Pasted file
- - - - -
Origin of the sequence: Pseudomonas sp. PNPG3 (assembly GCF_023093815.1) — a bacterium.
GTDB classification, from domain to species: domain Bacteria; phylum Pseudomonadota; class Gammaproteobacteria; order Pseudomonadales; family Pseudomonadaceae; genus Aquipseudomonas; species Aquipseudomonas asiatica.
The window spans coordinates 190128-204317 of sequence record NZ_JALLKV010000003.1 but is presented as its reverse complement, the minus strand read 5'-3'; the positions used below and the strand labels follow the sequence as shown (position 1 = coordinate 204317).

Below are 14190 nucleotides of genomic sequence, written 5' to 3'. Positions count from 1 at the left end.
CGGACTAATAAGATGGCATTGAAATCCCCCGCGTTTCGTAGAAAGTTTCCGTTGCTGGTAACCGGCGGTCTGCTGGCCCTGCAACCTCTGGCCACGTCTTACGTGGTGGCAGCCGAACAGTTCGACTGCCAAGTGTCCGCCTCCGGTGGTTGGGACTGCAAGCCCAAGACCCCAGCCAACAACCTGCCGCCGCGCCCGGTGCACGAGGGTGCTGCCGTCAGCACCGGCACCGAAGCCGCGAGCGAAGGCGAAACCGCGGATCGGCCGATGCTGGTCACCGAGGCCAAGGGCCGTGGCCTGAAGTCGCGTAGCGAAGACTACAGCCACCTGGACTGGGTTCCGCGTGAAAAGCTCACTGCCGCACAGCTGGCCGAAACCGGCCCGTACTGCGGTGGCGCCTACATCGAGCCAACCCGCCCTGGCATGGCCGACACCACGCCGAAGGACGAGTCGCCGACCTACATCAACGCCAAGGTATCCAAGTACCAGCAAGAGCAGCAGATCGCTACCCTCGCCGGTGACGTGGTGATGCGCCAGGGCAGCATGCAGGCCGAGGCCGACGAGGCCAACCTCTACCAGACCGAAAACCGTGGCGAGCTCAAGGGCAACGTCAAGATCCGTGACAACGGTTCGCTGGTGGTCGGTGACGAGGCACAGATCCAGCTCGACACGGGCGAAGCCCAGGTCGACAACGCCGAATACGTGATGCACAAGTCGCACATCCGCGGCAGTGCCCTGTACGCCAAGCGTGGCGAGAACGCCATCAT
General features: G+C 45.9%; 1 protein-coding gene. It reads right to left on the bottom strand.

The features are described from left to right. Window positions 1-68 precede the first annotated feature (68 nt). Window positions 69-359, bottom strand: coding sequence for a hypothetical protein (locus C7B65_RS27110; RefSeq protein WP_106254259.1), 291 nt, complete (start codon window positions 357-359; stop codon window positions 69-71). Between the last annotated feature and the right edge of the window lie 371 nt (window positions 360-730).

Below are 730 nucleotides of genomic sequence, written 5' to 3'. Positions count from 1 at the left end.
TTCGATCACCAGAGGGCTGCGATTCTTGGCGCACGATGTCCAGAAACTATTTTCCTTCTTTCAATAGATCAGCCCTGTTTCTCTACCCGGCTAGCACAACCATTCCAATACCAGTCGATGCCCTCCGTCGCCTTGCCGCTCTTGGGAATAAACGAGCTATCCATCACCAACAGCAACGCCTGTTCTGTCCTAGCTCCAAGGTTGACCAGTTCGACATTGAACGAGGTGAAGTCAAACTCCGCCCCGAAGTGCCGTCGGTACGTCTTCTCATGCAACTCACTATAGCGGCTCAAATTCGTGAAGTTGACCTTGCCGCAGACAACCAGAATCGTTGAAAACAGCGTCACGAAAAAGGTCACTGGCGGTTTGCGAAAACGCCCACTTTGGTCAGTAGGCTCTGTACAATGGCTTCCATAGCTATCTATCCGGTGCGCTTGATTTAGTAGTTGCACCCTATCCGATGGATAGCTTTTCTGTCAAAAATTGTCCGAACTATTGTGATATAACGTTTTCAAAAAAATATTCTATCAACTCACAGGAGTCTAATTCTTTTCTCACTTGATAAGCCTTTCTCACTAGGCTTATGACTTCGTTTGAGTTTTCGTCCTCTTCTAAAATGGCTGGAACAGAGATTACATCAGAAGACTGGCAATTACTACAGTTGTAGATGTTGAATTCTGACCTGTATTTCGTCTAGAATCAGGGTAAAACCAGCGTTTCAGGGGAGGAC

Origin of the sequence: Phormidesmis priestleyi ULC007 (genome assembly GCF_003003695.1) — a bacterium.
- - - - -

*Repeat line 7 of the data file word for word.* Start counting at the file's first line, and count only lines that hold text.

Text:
The features are described from left to right. Window positions 1-68 precede the first annotated feature (68 nt). Window positions 69-359, bottom strand: coding sequence for a hypothetical protein (locus C7B65_RS27110; RefSeq protein WP_106254259.1), 291 nt, complete (start codon window positions 357-359; stop codon window positions 69-71). Between the last annotated feature and the right edge of the window lie 371 nt (window positions 360-730).